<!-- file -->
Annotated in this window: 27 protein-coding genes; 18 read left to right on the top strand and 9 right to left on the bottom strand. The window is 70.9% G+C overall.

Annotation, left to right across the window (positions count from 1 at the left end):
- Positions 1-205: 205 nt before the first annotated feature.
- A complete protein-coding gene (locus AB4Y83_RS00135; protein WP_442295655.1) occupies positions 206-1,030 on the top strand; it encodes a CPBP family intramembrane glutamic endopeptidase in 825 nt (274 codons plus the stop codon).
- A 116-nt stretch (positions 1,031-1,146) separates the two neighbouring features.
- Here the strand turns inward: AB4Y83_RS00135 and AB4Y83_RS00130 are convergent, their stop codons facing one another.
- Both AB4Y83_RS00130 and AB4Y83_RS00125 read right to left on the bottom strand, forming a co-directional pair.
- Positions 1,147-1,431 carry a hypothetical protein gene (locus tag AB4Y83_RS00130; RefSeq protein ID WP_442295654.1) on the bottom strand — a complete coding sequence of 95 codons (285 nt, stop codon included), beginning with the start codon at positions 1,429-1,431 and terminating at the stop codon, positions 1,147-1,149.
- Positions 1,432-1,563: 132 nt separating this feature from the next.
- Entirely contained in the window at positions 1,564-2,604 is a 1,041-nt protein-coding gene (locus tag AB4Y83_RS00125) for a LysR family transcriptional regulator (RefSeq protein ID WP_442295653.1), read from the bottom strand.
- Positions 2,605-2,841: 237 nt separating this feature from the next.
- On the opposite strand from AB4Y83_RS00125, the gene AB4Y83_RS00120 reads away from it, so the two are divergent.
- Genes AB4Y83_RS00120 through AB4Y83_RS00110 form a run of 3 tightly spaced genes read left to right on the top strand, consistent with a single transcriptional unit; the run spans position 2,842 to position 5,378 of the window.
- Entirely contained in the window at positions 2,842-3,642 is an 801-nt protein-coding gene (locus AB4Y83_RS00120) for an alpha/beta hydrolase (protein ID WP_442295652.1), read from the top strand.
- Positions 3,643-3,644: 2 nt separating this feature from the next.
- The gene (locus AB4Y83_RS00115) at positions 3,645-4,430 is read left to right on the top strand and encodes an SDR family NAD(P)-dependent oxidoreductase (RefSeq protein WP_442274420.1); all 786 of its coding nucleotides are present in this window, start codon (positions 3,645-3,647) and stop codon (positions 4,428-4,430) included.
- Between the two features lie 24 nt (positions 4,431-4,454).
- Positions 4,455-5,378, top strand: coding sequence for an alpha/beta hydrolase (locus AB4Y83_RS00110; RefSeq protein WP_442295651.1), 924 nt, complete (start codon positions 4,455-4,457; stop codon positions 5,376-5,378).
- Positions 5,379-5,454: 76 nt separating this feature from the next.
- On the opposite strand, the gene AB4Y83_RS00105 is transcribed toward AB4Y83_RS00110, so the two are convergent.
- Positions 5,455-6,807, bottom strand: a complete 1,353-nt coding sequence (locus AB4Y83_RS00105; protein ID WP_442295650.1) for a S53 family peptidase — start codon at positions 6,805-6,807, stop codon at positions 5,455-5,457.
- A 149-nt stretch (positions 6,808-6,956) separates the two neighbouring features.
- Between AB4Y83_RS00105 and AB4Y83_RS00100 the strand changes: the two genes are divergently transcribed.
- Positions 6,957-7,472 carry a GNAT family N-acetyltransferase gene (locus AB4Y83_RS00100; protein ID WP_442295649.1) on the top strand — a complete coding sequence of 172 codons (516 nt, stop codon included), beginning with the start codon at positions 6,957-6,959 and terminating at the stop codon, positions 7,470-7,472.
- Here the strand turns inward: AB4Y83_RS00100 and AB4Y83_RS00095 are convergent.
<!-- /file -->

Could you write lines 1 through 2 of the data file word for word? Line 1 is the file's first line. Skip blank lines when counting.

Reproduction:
Annotated in this window: 27 protein-coding genes; 18 read left to right on the top strand and 9 right to left on the bottom strand. The window is 70.9% G+C overall.

Annotation, left to right across the window (positions count from 1 at the left end):